“If it’s correct, then how do you know it was unbased?” I countered.
“Because I know you, my friend.”
I nodded and conceded her victory. “So, politics is the first troubling thing. What’s the second?”
“The truth of what happened to Mr. Budeaux.”
“He wasn’t murdered?” I guessed.
“Batting a thousand today, Ray,” Luci said with a pleased smile. “Yes, Mr. Budeaux was not murdered. At least, not intentionally. We’re looking at manslaughter at best.”
I looked up at the clearing night sky. It wasn’t always easy following Luci’s train of thought. But I went over the steps she had taken and hoped I came to the same conclusion she had. “The railing wasn’t installed properly.”
“The railing wasn’t installed properly,” Luci confirmed.
“That is troubling,” I said. “But if we know what happened and who did it, why aren’t we telling the police?”
Luci looked at me, but her gaze was a million miles away. “That question brings us back to our first troubling point.”
“Politics.” Luci sniffed and rubbed at her nose, tweaking her whiskers all out of place. “Do you want to know what I found at Rainforest Woodworking?”
I tried not to sound as eager as I was when I said, “Yes.”
“Shelter seekers,” Luci said. “Reptiles of all sorts who aren’t allowed to be here.”
If I had a mind like Luci’s, I might have been able to spot them while I was keeping watch back in the workshop. But I never knew what to look for until it was too late. It may have taken me longer to know what Luci knows about the case, but I knew my way around the law.
“If we tell the truth about what happened, then they’ll open an investigation into the workshop,” I said. Luci had gone back to staring out at her feet, but she nodded.
“So, we find ourselves in a predicament,” Luci continued. “If we assert the truth, we ruin one animal’s life and put dozens more at risk. If we do nothing, that feral canine friend of ours is likely to send an innocent to jail. Therefore, it becomes imperative that we lie.”
“What kind of a lie?” I asked. It wasn’t the first time we’ve lied before, and it certainly wouldn’t be the last. It came with the job, I suppose. A sort of unwritten rule of the private investigating business.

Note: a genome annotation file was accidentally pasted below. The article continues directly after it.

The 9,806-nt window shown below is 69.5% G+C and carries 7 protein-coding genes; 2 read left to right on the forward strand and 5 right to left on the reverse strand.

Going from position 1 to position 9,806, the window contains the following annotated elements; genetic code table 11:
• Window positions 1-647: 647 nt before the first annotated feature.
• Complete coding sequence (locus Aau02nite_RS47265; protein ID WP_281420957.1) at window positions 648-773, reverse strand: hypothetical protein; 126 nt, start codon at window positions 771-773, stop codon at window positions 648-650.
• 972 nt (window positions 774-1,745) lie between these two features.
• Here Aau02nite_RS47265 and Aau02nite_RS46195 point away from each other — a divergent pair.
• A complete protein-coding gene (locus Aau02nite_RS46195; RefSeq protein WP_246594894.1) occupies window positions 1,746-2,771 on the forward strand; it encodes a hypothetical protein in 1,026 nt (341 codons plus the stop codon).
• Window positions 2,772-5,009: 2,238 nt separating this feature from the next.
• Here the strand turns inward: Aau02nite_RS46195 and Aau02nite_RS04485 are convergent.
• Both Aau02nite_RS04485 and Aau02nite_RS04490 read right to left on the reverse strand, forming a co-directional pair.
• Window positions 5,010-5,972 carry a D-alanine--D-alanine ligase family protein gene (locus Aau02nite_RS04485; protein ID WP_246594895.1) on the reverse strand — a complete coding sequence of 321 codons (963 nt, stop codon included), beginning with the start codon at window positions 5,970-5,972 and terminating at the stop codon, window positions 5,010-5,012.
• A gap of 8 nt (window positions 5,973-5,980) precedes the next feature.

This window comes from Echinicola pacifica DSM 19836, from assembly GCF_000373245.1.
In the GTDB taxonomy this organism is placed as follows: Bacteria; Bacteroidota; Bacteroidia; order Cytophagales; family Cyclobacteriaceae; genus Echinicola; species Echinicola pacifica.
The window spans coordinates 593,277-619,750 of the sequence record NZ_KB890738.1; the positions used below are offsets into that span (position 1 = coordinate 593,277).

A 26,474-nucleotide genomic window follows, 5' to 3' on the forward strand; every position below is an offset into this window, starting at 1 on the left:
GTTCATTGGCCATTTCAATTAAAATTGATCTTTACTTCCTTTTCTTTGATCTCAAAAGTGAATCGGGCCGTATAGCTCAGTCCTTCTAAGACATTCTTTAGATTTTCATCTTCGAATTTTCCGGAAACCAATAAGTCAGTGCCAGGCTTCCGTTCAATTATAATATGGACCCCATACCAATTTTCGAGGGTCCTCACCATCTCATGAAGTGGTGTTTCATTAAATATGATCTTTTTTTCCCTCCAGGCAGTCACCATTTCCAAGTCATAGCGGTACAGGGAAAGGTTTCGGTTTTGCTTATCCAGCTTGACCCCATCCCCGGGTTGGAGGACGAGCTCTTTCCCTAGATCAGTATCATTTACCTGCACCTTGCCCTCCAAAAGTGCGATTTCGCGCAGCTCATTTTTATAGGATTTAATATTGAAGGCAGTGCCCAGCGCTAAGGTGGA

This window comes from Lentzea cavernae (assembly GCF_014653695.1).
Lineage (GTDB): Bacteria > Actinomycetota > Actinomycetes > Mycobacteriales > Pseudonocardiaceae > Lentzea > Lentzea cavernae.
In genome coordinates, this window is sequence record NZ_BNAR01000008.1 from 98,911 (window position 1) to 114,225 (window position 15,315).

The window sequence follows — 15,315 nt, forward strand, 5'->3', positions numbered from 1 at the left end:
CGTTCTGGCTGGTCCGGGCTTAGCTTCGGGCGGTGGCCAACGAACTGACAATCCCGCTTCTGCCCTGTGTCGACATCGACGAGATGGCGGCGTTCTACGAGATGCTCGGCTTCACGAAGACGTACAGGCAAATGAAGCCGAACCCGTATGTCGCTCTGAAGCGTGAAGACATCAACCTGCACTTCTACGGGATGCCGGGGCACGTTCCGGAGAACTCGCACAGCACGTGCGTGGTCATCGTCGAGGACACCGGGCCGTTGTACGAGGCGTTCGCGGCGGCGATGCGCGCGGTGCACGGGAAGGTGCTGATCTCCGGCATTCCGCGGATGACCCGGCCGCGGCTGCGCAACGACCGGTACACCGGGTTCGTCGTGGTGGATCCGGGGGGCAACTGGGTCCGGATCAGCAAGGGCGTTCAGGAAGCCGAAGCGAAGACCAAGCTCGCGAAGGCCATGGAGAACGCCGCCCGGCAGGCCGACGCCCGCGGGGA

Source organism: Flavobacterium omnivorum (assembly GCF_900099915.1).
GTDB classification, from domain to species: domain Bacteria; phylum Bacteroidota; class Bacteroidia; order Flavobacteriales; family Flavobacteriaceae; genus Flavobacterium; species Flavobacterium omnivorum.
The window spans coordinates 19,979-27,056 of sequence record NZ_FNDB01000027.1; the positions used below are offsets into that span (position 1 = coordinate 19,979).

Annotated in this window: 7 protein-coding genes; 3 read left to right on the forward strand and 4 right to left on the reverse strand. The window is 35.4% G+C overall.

“One that relies on the help of an old friend.”
It wasn’t exactly the warm welcome we had been hoping for. Then again, hoping for a warm welcome from Malory Malaheim was probably the wrong move in the first place. She was about as cold as the stiffs she worked on.
Her harsh exterior and no-nonsense attitude never phased Luci, though. It was probably why they got along so well in the first place.
“Come now,” Luci said, giving her best try at charm. “Surely you want to help avoid such a scandal.”
Mallory looked at Luci over the rim of her glasses. “I do not allow my personal sympathies to interfere with my professional work.” She looked back down and continued filling out the very report in question.
Luci leaned forward and covered the page with her hand, earning her a huff from our Vermilingua friend. “You have the opportunity to make a big change in the city here. Imagine what will happen if they get outed as the source of this death.”
“Maybe they should have thought about that before they went and failed to install a safety railing correctly.” Mallory gave us a tight smile, and nudged Lucy’s hand out of the way. “Now, if you’ll excuse me, I have to get back to work.”